on the hill

Amid growing campus protests, House to vote on codifying Trump’s antisemitism executive order

The legislation would codify the use of the IHRA definition of antisemitism in considering campus antisemitism cases, which could prove controversial

David Dee Delgado/Getty Images

Rep. Mike Lawler (R-NY) speaks during a press conference outside of Columbia University on April 22, 2024 in New York City.

The House is scheduled to vote next week on the bipartisan Antisemitism Awareness Act, the latest move by top House lawmakers to respond to growing anti-Israel protests on college campuses over the past week.

The bill would codify the Trump administration’s 2019 executive order instructing the Department of Education to treat antisemitism on college campuses as a violation of Title VI of the Civil Rights Act and to utilize the International Holocaust Remembrance Alliance’s working definition of antisemitism in assessing cases of antisemitism. The Biden administration has continued to enforce the Trump order.

“The horrific antisemitism we’ve seen at colleges and universities, and the abdication of these campuses to antisemitic radicals, has been painful to witness in real time,” Rep. Mike Lawler (R-NY), the bill’s lead House sponsor, said in a statement. “Which is why I’m thrilled to hear that the Antisemitism Awareness Act is coming up for a vote next week. This critical legislation will help put a stop to this once and for all and ensure campuses remain safe for Jewish students,” 

A coalition of 31 Jewish groups sent a new letter to House lawmakers on Thursday urging prompt passage of the bill, calling it “more timely and important than ever” as campus incidents have “reached a fever pitch.”

“The current climate certainly reinforces the need for the Department of Education to have clear guidance when investigating instances in which anti-Israel activity may cross a line into antisemitic harassment that creates a hostile environment for Jewish students on campus in violation of federal civil rights laws,” the letter continues.

A variety of Jewish community organizations have been encouraging lawmakers to exclusively back the IHRA definition. But there’s also been growing opposition to the IHRA definition among progressives both on and off Capitol Hill. Some conservative lawmakers might also be inclined to oppose the bill due to concerns around free speech.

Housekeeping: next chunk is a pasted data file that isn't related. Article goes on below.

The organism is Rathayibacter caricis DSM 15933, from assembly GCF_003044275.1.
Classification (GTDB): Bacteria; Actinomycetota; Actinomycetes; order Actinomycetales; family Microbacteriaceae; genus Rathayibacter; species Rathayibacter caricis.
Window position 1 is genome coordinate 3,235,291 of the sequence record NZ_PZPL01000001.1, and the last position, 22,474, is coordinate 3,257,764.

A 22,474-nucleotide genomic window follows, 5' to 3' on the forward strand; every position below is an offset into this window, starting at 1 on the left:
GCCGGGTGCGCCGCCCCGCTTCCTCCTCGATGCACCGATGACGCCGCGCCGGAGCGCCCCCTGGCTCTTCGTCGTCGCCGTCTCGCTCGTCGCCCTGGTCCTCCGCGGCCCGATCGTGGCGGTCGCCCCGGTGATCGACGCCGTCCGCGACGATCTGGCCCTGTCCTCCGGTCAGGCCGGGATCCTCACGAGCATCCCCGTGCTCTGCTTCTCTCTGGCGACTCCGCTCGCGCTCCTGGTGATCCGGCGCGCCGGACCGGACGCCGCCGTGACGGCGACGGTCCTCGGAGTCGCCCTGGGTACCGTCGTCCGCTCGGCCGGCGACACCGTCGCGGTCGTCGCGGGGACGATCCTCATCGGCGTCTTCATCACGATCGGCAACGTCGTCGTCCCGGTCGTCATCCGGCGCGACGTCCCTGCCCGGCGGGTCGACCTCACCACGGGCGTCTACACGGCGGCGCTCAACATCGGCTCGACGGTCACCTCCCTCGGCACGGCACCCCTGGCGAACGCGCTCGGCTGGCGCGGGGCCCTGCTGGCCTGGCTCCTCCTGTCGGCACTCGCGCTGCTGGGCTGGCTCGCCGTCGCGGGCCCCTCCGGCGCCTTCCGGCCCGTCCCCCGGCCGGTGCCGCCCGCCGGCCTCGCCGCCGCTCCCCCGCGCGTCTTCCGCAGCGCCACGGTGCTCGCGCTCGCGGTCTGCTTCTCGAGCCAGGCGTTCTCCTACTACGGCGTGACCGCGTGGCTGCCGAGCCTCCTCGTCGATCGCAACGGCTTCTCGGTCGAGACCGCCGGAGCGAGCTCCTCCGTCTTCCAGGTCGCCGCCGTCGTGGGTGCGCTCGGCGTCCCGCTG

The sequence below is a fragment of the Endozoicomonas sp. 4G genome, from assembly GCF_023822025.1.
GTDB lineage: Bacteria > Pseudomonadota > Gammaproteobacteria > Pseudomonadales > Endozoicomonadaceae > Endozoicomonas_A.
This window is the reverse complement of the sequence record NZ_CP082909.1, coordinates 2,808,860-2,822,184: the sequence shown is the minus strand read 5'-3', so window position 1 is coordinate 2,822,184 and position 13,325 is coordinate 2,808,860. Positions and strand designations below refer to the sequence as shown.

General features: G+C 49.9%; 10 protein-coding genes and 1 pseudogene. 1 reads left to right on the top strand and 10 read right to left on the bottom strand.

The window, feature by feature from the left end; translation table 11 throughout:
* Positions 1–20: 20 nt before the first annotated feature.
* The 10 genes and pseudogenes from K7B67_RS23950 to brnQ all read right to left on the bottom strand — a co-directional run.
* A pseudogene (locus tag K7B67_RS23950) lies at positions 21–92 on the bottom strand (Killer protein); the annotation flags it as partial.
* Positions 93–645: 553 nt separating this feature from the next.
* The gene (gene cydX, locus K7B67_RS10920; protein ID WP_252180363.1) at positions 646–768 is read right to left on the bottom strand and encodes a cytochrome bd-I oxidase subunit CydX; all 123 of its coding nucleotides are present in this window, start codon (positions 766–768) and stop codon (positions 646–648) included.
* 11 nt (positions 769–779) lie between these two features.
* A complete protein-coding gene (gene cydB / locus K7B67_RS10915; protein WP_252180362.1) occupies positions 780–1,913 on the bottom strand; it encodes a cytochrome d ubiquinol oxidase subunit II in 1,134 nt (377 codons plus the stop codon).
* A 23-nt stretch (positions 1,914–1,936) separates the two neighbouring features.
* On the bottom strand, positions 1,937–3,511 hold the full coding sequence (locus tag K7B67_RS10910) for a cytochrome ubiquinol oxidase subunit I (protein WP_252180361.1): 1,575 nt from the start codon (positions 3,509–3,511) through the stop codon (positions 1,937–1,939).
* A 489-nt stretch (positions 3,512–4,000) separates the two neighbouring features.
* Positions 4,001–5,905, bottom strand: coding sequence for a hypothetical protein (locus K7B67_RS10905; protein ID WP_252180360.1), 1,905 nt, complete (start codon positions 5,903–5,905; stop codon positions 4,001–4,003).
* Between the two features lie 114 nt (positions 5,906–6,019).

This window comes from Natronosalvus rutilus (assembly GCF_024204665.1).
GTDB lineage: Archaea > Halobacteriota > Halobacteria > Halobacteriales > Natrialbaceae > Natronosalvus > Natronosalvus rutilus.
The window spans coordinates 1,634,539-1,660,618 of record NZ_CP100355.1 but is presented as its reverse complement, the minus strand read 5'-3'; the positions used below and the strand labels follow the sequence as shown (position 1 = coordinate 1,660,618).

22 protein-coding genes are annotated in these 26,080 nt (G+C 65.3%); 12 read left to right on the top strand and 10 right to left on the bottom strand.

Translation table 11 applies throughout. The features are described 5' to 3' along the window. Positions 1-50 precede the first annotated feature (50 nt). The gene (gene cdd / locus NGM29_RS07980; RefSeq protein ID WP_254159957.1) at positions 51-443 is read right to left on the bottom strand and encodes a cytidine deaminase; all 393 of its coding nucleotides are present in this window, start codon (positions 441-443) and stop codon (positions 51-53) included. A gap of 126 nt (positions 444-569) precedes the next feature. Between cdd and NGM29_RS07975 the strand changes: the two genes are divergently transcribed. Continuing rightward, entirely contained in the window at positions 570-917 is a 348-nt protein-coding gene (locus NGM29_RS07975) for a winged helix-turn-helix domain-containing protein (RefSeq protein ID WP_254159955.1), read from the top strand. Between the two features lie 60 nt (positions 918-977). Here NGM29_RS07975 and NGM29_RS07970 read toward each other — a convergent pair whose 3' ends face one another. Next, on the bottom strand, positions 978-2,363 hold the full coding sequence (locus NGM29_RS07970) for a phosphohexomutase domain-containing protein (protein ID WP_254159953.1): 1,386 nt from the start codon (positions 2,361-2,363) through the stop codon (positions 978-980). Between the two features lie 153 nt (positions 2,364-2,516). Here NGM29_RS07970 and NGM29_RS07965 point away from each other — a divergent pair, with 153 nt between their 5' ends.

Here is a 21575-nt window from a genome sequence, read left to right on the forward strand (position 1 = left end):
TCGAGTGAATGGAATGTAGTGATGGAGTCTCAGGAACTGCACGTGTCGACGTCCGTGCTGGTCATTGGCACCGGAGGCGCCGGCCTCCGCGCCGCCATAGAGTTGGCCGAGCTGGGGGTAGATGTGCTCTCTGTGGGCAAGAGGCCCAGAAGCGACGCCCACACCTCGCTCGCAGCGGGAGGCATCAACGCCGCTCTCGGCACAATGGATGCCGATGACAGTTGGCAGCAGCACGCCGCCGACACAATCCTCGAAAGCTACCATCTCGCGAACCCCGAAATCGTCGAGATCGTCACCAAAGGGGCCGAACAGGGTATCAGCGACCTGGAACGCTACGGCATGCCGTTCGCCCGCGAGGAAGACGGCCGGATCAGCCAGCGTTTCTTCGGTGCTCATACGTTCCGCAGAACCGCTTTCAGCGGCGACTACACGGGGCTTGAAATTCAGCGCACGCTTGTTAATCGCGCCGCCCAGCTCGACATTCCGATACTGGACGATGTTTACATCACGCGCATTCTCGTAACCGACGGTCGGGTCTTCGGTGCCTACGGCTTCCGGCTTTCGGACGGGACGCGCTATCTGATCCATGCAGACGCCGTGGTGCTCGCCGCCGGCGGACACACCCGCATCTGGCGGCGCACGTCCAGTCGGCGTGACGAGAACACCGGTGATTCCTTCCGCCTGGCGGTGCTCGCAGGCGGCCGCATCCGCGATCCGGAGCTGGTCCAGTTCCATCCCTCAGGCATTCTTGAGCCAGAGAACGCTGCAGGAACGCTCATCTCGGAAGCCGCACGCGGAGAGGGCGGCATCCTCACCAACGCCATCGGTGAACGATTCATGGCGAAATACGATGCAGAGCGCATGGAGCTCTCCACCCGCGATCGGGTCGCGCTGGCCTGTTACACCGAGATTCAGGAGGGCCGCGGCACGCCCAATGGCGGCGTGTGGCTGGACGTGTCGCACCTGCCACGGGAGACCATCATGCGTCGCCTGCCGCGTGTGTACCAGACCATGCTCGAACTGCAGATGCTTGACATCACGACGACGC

Last year, a resolution expressing support for the IHRA definition and describing anti-Zionism as antisemitism passed by a 311-14 vote, with 92 Democrats voting present and 13 voting against.

The bill will require only a simple majority vote. In addition to Lawler, other lead sponsors include Reps. Josh Gottheimer (D-NJ), Max Miller (R-OH) and Jared Moskowitz (D-FL). It has 29 additional Republican and 10 other Democratic cosponsors.

“The timing of this vote is critical considering that anti-Israel and antisemitic protests are flaring up across the nation,” Karen Paikin Barall, vice president of government relations for the Jewish Federations of North America, said in a statement. “The Department of Education needs this major tool in their toolkit so that they can hold schools accountable for allowing antisemitic behavior on campus.”

JFNA, which has made the bill a priority issue, has been “the leading advocate” for the legislation, Barall continued, noting that federations have held “hundreds” of meetings with congressional staff on the issue.

William Daroff, the CEO of the Conference of President of Major American Jewish Organizations, said, “The violent and antisemitic demonstrations underway” at campuses nationwide “require us to provide the Department of Education will all the guidance and tools it needs to ensure the safety of Jewish students. In order to begin to address the problem of antisemitism, we must be using the IHRA working definition of antisemitism.”

In a letter to the bill’s sponsors, leaders of the Orthodox Union said that the bill will “make even more clear the legal obligation for universities to protect students on campuses around the country,” and that codifying the application of IHRA at the Department of Education “will play a critical role in ensuring the safety of Jewish students in classroom and on campuses around the country.”

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